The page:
Three mistakes small warehouses make when selecting WMS

Speaking with vendors about a robust WMS for your small warehouse can be intimidating. Presentations get flashy and promise gains that are out of this world, but your needs are stuck firmly on the floor. In all the homework and reading you do, things tend to blend together, and it can be difficult to make sure you understand the nuances of offers and tools.

We’ve put together three different kinds of questions and considerations to help you take a moment and think about your WMS on a practical level for today, plus a strategic level for growth beyond tomorrow.

Is the ROI calculation right for you?

One of the hardest tasks for a small warehouse to get right is understanding the ROI calculations you need to use during the selection, implementation, and usage phases. Don’t feel too bad though; it’s also one of the hardest things for large companies to do too.

Start by creating metrics for your existing operations. How long does it take to process an order, fill it, reorder inventory, and have everything you need to keep your warehouse clean and ready to serve your business?

Find the right WMS for your small warehouse with this comprehensive WMS selection checklist

Get your numbers together ahead of time, so you know what you can measure with real data and ask about these elements during your RFP and selection process. Seek a vendor and WMS that directly addresses the areas you want to improve.

A best practice for vendors responding to an RFP is to highlight tangible benefits as well as those more difficult to quantify during the selection process. Look for stats around improve customer service, different types of efficiency gains, employee satisfaction improvements, and more.

Skimping on training questions

Small companies tend just to have a few people who manage their WMS, especially dashboards. This can work out well if you’ve got someone mid-career who plans on staying for quite some time to be your core trainer.

Unfortunately, reality often intervenes, and people change jobs for a variety of reasons. If you don’t train multiple people on each aspect of the WMS, you risk losing institutional knowledge that makes it successful.

When staff aren’t trained on the new WMS or aren’t held accountable, there’s also a chance they won’t use the new system and instead find ways to work around it and stick to old habits. This will harm your ROI as well as the productivity of your warehouse.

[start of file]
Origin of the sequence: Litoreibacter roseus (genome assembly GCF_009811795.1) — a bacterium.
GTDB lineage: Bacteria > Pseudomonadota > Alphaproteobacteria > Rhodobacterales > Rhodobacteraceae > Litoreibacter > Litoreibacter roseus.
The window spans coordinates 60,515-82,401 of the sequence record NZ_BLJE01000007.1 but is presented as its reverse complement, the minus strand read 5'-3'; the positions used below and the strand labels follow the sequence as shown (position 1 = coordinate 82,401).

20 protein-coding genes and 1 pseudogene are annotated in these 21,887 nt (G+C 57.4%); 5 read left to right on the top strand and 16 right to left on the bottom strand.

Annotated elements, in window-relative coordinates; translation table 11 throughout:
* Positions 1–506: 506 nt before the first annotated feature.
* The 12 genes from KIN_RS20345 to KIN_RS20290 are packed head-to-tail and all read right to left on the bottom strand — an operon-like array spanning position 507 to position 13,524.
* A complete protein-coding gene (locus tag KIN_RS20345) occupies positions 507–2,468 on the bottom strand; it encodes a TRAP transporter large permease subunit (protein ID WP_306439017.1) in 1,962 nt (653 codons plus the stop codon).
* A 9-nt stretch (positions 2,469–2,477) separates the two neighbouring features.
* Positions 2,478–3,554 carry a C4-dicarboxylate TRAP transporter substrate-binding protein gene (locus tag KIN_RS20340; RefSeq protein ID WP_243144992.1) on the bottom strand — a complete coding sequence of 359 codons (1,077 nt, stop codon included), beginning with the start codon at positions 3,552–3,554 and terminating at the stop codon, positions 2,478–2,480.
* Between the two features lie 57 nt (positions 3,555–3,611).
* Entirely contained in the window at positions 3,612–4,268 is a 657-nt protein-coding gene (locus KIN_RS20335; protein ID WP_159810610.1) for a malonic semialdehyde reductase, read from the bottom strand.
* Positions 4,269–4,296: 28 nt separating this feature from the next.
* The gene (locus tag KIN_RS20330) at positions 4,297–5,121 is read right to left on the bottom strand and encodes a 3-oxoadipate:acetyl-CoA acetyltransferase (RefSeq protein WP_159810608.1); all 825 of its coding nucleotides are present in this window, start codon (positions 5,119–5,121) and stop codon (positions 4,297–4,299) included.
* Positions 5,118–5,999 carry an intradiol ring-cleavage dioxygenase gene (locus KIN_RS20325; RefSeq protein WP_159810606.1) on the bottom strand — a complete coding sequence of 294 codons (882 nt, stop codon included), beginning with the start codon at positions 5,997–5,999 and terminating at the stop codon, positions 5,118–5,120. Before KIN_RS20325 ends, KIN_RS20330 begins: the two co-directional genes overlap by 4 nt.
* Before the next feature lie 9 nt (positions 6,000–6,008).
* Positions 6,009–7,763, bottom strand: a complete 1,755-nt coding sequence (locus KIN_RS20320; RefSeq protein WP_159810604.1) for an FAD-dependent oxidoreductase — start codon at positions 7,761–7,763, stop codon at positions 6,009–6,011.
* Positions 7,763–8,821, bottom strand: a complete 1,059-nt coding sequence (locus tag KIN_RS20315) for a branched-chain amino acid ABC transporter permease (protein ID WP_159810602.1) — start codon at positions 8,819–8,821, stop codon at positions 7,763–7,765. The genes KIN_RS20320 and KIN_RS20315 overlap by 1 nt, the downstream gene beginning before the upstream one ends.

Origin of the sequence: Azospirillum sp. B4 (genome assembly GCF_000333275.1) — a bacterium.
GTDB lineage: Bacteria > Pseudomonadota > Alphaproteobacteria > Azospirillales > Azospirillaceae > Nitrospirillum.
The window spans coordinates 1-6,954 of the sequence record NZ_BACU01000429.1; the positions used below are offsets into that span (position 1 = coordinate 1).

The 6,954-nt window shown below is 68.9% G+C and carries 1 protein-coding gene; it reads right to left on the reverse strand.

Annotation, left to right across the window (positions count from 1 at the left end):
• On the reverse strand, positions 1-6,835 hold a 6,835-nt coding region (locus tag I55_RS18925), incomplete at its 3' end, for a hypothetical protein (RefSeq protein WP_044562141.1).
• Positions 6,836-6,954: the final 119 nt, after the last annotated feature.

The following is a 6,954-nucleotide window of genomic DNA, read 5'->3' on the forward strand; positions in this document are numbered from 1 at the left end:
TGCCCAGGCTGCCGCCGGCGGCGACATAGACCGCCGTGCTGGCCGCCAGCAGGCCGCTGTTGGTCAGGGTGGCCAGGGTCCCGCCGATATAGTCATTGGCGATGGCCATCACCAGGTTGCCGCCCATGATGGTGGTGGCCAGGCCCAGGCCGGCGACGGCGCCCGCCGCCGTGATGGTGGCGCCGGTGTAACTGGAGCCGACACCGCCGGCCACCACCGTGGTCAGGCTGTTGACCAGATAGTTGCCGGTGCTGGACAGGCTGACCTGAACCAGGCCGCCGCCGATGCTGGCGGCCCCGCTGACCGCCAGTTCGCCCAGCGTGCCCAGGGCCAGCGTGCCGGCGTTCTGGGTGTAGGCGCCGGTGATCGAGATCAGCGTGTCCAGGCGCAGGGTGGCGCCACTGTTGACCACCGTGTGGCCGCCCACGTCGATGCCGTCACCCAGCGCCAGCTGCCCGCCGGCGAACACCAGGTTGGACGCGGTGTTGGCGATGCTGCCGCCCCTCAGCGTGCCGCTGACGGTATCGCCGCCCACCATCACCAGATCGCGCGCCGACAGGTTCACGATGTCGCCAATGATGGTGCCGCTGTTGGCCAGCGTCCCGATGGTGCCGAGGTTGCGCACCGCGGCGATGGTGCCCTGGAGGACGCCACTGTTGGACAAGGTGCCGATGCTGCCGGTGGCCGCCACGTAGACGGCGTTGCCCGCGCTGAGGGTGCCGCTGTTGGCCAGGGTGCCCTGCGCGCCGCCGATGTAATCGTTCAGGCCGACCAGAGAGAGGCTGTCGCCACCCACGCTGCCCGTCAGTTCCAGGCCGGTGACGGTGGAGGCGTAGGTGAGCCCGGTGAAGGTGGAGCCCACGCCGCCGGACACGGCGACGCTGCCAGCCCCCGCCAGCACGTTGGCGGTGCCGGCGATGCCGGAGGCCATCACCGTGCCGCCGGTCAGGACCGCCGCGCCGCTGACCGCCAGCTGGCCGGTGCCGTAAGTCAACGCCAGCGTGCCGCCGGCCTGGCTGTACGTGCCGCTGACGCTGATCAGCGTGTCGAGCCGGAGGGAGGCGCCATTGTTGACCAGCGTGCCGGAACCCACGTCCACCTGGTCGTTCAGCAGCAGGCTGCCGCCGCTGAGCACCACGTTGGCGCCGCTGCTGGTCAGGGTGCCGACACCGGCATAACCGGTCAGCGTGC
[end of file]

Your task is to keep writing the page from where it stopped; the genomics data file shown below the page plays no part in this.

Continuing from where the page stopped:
So, what does this have to do with selection?

Pick vendors that provide robust training, on-going support, and work with you to establish the right teams to teach. Ask for help and tools to ensure your staff learns the new system correctly and will use it when the time comes.

If training is an afterthought for your vendor, it’ll likely be one for you too.

One day you might not be small

A core benefit of a WMS is its ability to simplify processes while optimizing workflows and reducing manual tasks. There are a variety of automation tools and supports your WMS can have, though you might not turn them all on right away.

Plan for where you project to grow tomorrow, not the minimum specs for today. If you just get what you need to squeak by, you might end up having to buy a whole new WMS and go through all the implementation and training costs again in a year or two.

For example, if you have a WMS that can’t keep inventory levels correct across two warehouses — or it fails to understand multiple locations and makes fulfillment difficult — you can’t use it when you grow larger. It would also limit you from treating two sections of a single warehouse as two locations.

Skimping can often lead to increased costs in the near-term as well as the long-term.

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Geoff Whiting

About the author…

Geoff is an experienced journalist, writer, and business development consultant with a focus on enterprise technology, e-commerce, and supply chain development. Outside of the office he can be found toying with the latest in IoT, searching for classic radio broadcast recordings, and playing the perpetual tourist in his home of Washington D.C.

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Geoff Whiting

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